We provided an appetiser to the career of Brenda Holloway with “The Early Years - Rare Recordings 1962-1963”, issued on CDCHD 1241 in 2009. Now we serve up the main course with this expanded reissue of “The Artistry Of Brenda Holloway”, a compilation LP released exclusively in the UK in 1968. The album comprised an overview of Brenda’s four-year spell with Motown, featuring all of her USA-sides, five B-sides and two tracks from her “Every Little Bit Hurts” long-player. Our reissue comes with eight never-before-heard bonus titles from the Motown vaults.
The “Artistry” album was issued in mono and stereo, but the stereo version is much rarer today, so we have decided to go with that for our CD reissue, with one exception. The track ‘Every Little Bit Hurts’ exists only in mono and fake stereo; in the absence of a true stereo version, we’ve used the original mono master here.
The bonus titles span Brenda’s Motown career, from 1964’s pop-sounding ‘Mr Lifeguard (Come And Rescue Me)’ to the soulful ‘It’s Love I Need’, completed just a few months before her departure from the company in 1968. One stand-out track that deserves special mention is ‘After All That You’ve Done’, a typically breathy gem penned by Smokey Robinson.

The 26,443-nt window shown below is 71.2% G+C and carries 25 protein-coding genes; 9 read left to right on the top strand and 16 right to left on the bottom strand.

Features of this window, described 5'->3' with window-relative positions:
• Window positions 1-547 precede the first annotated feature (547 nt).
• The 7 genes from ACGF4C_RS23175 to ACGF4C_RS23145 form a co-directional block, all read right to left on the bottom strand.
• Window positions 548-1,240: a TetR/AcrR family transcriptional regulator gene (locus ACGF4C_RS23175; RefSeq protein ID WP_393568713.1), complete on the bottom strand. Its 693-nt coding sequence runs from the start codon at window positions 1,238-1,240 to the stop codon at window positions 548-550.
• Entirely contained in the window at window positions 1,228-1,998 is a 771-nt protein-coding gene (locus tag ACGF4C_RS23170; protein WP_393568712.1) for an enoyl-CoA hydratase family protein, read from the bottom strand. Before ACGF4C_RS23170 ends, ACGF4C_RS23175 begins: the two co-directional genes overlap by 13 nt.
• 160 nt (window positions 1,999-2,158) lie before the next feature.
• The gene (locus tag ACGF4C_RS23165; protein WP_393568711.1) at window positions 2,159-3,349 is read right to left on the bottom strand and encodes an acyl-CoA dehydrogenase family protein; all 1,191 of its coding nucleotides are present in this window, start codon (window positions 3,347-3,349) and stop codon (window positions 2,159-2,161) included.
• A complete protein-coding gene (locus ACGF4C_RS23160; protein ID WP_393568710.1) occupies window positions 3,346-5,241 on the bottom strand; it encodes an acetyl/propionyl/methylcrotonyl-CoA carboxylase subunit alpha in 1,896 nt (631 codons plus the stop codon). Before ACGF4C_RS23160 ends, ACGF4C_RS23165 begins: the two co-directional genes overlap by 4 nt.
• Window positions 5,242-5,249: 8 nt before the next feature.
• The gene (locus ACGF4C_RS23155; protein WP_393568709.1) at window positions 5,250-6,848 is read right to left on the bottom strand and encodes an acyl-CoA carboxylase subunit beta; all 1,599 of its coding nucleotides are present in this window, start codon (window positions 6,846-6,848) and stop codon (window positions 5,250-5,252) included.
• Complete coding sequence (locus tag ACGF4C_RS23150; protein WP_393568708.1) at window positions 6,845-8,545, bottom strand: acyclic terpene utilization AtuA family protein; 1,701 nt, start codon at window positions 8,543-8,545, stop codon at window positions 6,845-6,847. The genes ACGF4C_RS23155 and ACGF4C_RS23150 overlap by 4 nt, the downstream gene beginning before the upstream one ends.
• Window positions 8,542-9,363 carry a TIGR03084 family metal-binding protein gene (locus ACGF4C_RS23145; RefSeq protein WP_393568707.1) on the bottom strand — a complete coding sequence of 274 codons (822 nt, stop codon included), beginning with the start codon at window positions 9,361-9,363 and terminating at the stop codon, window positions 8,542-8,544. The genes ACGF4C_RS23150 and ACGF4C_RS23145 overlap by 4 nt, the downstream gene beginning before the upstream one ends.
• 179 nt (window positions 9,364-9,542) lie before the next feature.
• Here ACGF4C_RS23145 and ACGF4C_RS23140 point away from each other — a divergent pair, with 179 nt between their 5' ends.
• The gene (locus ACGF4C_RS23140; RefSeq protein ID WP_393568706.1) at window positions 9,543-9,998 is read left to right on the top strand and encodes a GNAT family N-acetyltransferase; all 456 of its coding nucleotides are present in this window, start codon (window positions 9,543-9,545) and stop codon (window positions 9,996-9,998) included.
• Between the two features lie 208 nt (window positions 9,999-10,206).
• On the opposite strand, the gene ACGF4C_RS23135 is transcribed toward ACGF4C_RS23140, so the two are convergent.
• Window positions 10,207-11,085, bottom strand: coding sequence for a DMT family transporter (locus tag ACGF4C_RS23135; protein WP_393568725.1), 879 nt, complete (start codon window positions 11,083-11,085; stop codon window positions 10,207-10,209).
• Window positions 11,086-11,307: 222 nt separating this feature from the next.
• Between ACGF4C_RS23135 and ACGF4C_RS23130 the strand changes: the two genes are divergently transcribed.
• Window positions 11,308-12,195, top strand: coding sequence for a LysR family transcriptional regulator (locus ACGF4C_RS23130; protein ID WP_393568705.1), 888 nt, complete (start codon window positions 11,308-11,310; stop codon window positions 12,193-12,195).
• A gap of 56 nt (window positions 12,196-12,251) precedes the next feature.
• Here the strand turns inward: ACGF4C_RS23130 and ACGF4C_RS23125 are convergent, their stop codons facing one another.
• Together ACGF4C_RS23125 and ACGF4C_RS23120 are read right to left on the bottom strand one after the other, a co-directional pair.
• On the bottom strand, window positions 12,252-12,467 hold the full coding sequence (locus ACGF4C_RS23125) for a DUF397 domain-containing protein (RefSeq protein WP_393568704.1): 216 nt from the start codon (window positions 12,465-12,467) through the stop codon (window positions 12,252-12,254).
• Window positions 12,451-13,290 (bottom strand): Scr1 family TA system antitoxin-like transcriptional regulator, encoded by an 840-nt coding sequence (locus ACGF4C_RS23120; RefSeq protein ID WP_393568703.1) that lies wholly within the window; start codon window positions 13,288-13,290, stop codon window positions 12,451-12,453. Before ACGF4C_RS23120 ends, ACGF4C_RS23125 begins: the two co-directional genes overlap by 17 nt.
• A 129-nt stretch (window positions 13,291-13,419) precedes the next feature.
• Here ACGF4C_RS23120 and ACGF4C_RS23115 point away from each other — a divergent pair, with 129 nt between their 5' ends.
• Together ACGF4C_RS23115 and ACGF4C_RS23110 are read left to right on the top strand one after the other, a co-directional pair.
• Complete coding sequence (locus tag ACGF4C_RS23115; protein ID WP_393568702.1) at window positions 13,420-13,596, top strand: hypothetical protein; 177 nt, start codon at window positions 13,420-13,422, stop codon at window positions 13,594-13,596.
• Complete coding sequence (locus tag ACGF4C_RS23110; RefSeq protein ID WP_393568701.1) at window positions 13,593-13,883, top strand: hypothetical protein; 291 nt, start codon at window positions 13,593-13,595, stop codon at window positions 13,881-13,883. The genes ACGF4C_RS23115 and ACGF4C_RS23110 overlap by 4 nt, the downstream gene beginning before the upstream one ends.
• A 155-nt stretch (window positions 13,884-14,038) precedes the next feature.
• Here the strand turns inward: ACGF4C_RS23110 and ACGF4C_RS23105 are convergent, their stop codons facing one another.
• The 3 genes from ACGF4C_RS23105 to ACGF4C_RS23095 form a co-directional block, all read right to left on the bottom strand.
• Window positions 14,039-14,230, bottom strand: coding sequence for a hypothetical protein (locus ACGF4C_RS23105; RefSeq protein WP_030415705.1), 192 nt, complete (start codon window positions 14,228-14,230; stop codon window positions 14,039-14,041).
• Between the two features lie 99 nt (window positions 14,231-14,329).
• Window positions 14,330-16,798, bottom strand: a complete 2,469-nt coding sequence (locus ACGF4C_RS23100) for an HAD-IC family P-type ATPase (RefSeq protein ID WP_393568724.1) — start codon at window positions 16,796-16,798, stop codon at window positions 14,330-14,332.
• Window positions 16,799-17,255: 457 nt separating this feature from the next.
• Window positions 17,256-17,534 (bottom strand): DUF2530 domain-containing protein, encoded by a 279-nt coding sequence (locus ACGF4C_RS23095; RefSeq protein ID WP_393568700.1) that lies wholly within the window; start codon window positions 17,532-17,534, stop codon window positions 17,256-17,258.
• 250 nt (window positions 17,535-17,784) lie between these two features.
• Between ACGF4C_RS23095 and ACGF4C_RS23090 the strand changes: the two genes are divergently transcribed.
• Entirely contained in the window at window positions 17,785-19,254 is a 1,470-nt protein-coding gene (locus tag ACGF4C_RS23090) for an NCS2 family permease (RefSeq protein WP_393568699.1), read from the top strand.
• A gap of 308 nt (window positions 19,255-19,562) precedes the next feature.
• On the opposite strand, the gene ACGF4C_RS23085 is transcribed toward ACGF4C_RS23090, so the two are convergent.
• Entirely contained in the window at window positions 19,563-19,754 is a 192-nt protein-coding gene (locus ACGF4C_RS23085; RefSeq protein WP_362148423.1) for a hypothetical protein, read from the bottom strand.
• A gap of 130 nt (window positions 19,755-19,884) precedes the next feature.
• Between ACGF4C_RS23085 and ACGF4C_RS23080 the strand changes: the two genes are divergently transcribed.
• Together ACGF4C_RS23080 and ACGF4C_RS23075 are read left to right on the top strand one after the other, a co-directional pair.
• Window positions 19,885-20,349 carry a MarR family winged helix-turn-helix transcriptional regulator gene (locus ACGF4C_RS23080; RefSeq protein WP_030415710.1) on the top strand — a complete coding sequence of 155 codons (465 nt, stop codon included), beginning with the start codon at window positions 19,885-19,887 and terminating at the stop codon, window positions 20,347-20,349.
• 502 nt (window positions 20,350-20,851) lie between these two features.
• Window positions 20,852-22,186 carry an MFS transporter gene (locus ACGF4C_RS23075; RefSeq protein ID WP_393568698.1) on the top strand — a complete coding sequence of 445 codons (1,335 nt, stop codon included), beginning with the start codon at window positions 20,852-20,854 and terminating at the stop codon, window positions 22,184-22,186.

Most of the tracks are soulful ballads, at which Brenda was one of Motown’s foremost exponents. Even her most successful song, albeit as a writer rather than as a performer, ‘You’ve Made Me So Very Happy’, was arranged as a ballad, despite Brenda’s dogged insistence it should be cut as an up-tempo number. Her instincts were proved right when Blood, Sweat & Tears had a #2 hit with the song in 1969, in a jazz-rock arrangement. Brenda’s only up-tempo A-side for Motown, ‘Just Look What You’ve Done’, shows that she was more than capable of handling this kind of material.
To conclude, a few words from Brenda: “While I was signed to Motown I was constantly in and out of the studio. I recorded so many different tracks that after a while I just lost count of what song was what or what the titles were. I would record a song and then never hear it again. In recent years many of my unissued Motown recordings have been released for the very first time, most of which I had completely forgotten about. Sometimes I may hear a song that triggers something in the back of my memory. For the most part, when these unreleased tracks come out, they are as new to me as they are to my fans. I’m so very grateful to my loyal fans all around the world, especially those in the UK who have never stopped supporting my career. I’m truly delighted that my name and work are still relevant today. When “The Artistry Of Brenda Holloway” album was first released in the UK in 1968, I always wished that the rest of the world could have been able to enjoy it as well. Now they finally can.”
By Keith Hughes